Totally captivated in 2007 by the live camera feed of the Hornby Island nesting Bald Eagles in B.C., I was drawn into birding and have never looked back. Thus begins my account of what I'm fortunate enough to discover each day and perhaps capture with my camera.

Unless otherwise stated, all images were taken by and are the property of Janice Melendez

Species Counts:

2014 Final Year List: 255; 2015 Year List a/o June 5, 2015: 235; Life List: 327

Wednesday, January 23, 2013

Rescue Rockstars!

Andrew and Alex are my Toronto Wildlife Centre Rescue Rockstars, as I spent the last day of 2012 as an "on call" rescue volunteer with them both in south Whitby.

The Centre had been alerted to the plight of a Common Loon (!!) that had been trapped for a week in a small bit of open water in a frozen man-made pond without enough runway to take off:

During Fall migration we see hundreds of Loons along the shores of Lake Ontario, but rarely are they seen this late in the season. Arriving ahead of Andrew and Alex, I observed the Loon from a distance as it slowly swam back and forth in its small area, occasionally snoozing, but not diving.


Loons are one of the most challenging birds to catch up as they are phenomenal divers and are able to stay under water for ten minutes at a time should they so choose, so I was intrigued to learn what the rescue strategy would be. 

They soon arrived and after carefully assessing the situation, Alex donned his ice rescue suit...


...and the three of us headed down to the pond armed with assorted rescue and safety gear that included nets, lifelines, a dinghy and paddle, along with the standard drop sheets to cover the Loon up once captured. This was my first Loon rescue so I was eager to watch and learn and help wherever possible, so I followed Andrew and Alex's instructions every step of the way.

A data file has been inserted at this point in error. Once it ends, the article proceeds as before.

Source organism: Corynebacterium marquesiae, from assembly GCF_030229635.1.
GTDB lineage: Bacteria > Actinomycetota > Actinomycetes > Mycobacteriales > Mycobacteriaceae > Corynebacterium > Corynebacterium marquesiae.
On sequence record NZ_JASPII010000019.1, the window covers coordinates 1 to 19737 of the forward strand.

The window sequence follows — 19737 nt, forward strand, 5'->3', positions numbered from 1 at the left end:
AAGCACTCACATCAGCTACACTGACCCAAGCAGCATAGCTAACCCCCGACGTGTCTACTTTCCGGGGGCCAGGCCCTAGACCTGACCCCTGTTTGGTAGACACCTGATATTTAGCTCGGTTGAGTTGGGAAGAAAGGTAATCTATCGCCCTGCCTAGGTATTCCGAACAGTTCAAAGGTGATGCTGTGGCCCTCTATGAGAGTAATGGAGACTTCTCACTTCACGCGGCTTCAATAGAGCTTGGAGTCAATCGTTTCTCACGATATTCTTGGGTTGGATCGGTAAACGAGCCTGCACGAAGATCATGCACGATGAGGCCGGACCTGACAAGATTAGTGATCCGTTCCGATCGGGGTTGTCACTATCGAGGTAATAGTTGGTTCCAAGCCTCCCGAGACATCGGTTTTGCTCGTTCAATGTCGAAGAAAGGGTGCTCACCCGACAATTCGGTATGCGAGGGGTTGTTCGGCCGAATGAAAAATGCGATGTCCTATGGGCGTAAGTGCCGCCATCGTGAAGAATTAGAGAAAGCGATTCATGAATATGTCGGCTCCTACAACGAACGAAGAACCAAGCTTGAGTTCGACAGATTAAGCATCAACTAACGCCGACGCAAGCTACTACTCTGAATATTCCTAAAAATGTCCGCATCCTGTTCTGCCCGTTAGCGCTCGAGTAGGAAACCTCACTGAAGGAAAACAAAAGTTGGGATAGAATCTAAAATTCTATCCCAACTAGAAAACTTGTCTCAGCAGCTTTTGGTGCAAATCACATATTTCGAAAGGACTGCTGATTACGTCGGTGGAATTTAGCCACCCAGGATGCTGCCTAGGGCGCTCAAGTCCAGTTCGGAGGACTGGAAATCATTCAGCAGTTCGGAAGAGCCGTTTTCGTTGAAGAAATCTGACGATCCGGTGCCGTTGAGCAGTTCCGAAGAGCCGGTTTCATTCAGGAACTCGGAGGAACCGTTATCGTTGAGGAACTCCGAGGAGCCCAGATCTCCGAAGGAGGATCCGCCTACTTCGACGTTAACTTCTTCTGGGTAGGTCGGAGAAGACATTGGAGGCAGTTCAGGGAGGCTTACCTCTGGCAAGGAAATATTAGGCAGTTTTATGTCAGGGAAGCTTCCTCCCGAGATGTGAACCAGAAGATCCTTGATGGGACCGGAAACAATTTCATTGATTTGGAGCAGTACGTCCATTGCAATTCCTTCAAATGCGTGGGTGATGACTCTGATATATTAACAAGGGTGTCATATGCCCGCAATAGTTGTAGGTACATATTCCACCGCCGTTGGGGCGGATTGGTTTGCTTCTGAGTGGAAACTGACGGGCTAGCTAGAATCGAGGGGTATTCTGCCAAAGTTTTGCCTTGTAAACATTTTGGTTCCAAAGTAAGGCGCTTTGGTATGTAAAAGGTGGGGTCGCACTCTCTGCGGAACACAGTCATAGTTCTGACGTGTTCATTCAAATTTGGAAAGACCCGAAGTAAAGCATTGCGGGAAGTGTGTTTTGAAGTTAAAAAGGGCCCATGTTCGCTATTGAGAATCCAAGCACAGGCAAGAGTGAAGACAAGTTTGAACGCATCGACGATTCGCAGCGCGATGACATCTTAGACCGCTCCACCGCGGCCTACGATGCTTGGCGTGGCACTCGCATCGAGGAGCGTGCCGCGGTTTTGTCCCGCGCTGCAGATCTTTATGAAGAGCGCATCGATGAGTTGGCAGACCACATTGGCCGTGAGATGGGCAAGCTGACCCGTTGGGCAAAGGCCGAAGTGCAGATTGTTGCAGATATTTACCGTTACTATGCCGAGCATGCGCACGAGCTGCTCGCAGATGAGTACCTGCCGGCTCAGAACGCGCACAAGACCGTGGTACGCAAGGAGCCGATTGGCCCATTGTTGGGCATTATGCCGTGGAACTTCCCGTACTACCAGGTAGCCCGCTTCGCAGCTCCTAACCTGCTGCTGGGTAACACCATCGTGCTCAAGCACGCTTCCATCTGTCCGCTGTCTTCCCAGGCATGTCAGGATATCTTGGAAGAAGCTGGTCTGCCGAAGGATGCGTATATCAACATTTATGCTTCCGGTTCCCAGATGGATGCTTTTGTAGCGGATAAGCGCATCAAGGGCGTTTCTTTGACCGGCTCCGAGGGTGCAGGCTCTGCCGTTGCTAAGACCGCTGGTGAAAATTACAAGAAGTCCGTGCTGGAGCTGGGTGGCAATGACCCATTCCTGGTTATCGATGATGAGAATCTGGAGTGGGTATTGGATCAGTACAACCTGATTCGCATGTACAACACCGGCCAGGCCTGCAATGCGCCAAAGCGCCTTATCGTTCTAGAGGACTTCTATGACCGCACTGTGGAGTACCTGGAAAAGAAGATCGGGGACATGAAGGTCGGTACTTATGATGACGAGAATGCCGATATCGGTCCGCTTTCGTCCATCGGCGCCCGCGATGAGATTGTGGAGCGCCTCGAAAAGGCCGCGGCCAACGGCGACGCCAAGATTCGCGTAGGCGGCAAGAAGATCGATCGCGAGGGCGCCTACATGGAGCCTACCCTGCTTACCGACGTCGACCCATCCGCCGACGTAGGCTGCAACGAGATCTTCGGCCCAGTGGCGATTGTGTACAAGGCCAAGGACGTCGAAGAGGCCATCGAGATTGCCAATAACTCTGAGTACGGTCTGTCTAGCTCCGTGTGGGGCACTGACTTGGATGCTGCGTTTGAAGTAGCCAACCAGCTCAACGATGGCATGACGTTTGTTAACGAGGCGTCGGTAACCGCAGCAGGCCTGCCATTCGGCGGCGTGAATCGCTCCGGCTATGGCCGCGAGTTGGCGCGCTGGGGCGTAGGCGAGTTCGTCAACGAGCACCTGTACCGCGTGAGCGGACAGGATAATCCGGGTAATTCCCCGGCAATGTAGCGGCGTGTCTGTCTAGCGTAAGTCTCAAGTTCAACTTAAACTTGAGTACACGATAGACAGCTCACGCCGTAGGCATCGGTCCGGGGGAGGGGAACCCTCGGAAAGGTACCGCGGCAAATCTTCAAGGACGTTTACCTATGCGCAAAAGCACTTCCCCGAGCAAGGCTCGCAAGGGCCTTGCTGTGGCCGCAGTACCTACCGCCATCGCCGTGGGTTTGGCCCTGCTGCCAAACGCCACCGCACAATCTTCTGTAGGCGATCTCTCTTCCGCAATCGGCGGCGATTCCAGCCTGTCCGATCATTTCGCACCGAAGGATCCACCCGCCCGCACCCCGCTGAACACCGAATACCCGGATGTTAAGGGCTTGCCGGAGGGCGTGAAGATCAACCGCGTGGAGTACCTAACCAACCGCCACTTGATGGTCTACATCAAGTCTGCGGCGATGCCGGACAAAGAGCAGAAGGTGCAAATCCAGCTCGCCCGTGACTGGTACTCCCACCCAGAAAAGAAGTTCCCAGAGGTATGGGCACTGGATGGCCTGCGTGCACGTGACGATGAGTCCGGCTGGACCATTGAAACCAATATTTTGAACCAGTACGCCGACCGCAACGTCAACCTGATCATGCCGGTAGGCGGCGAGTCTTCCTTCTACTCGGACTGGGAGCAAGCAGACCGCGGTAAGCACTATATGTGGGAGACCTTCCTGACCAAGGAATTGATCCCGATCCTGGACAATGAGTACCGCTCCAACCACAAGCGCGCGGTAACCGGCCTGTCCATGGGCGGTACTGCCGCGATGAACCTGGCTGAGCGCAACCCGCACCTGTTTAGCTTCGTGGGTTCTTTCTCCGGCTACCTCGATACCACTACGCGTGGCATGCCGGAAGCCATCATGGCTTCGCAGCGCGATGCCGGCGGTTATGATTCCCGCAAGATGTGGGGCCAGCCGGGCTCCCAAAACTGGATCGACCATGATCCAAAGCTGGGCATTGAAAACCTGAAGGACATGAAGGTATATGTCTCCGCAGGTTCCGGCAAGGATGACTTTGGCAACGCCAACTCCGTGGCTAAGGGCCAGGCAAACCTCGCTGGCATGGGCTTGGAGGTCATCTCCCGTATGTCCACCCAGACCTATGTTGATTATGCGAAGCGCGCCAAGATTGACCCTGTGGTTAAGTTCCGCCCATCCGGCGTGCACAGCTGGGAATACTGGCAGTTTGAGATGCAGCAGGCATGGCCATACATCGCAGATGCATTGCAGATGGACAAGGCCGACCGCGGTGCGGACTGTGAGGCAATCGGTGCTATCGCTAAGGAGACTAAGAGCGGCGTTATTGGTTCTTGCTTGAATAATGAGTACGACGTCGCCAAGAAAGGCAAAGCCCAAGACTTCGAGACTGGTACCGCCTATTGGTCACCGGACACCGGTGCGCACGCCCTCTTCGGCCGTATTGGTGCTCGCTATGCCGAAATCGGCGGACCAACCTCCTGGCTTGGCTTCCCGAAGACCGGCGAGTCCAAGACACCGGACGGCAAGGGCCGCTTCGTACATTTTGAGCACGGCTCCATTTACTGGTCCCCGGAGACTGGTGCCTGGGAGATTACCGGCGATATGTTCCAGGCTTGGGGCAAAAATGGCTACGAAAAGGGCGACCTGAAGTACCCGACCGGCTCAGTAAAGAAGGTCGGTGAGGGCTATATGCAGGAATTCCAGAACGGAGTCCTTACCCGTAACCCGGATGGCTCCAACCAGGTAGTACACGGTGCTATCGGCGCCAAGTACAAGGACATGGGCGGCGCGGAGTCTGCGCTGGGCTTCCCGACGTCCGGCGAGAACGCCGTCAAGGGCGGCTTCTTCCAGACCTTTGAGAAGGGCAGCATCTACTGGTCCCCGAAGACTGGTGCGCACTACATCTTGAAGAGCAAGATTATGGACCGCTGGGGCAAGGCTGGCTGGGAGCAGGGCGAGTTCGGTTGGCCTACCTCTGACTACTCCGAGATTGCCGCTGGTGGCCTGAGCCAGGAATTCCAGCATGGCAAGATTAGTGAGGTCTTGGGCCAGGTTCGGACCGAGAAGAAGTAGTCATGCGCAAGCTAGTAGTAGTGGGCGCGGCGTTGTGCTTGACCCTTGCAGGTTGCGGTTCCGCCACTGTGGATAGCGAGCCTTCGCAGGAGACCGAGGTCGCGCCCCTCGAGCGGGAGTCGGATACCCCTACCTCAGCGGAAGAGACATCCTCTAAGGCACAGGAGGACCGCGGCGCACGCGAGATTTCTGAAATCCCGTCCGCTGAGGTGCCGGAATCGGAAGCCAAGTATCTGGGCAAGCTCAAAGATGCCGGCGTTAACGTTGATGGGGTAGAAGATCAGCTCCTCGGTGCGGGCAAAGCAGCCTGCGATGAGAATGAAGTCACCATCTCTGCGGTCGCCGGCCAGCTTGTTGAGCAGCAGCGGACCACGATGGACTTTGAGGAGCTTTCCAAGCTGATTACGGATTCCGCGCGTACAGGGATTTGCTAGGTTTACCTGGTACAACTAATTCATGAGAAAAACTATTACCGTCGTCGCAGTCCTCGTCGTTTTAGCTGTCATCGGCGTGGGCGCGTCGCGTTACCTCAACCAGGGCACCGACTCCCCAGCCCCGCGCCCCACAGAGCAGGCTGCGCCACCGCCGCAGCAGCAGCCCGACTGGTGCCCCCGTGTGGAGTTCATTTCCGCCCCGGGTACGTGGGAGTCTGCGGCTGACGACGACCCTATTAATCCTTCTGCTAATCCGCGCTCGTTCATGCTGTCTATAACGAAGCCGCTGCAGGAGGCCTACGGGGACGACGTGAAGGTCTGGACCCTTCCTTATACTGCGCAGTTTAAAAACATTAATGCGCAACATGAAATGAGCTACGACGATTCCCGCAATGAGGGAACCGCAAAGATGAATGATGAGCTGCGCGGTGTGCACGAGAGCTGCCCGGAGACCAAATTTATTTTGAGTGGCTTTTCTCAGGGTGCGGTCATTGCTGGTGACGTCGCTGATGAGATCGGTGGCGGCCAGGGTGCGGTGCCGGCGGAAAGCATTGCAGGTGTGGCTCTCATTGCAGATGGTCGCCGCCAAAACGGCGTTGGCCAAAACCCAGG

The Loon had already disappeared into the icy waters, but right before that, I admit to an eerie feeling when I heard its plaintive call that was so bizarre to hear with ice and snow on the ground! Alex slowly and carefully (hence the ice rescue suit!) made his way towards the open water with a large net:

Alex continued along the ice, while Andrew and I watched and waited from the shore:

The Loon kept resurfacing every so often, but was still underwater while Andrew helped Alex get the other end of the net in place...

What happened next was pure genius: the net was lowered down into the open water with some slack and then we all waited for the Loon to swim up into it when resurfacing! The first few times it evaded capture by wisely resurfacing into a net-free zone of the open water, but eventually an error in judgment resulted in its capture in the net. 

Andrew and Alex swiftly pulled the captured Loon out of the water and once freed from the net, immediately brought it over to be covered up with the drop sheet. Already well aware of the Loons' best line of defence, its killer beak, I carried it up to the van where Alex helped me place it in the kennel cab which was immediately covered with a drop sheet as the Loon was randomly spearing its beak in self-defence.

The reality of nature is that not all of our wildlife rescues have a happy ending, and this was one of those instances, which is the reason for my delay in sharing my experience that day.